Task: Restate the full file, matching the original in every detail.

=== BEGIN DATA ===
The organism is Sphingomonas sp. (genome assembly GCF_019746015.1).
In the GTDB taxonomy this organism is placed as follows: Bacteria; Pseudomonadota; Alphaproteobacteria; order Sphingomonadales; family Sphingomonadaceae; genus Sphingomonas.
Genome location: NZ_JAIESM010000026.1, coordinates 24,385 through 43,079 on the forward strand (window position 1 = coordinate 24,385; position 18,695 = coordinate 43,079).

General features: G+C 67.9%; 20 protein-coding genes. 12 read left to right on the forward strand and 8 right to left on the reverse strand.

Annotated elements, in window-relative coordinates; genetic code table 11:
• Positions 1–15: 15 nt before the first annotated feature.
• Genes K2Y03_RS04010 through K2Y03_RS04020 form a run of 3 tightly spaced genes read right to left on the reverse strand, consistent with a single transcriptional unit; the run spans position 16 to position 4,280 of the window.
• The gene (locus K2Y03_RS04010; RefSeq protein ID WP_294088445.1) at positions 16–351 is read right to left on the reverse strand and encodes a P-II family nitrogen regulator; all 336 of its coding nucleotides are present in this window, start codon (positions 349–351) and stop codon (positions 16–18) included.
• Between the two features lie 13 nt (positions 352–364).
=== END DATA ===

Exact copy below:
The organism is Sphingomonas sp. (genome assembly GCF_019746015.1).
In the GTDB taxonomy this organism is placed as follows: Bacteria; Pseudomonadota; Alphaproteobacteria; order Sphingomonadales; family Sphingomonadaceae; genus Sphingomonas.
Genome location: NZ_JAIESM010000026.1, coordinates 24,385 through 43,079 on the forward strand (window position 1 = coordinate 24,385; position 18,695 = coordinate 43,079).

General features: G+C 67.9%; 20 protein-coding genes. 12 read left to right on the forward strand and 8 right to left on the reverse strand.

Annotated elements, in window-relative coordinates; genetic code table 11:
• Positions 1–15: 15 nt before the first annotated feature.
• Genes K2Y03_RS04010 through K2Y03_RS04020 form a run of 3 tightly spaced genes read right to left on the reverse strand, consistent with a single transcriptional unit; the run spans position 16 to position 4,280 of the window.
• The gene (locus K2Y03_RS04010; RefSeq protein ID WP_294088445.1) at positions 16–351 is read right to left on the reverse strand and encodes a P-II family nitrogen regulator; all 336 of its coding nucleotides are present in this window, start codon (positions 349–351) and stop codon (positions 16–18) included.
• Between the two features lie 13 nt (positions 352–364).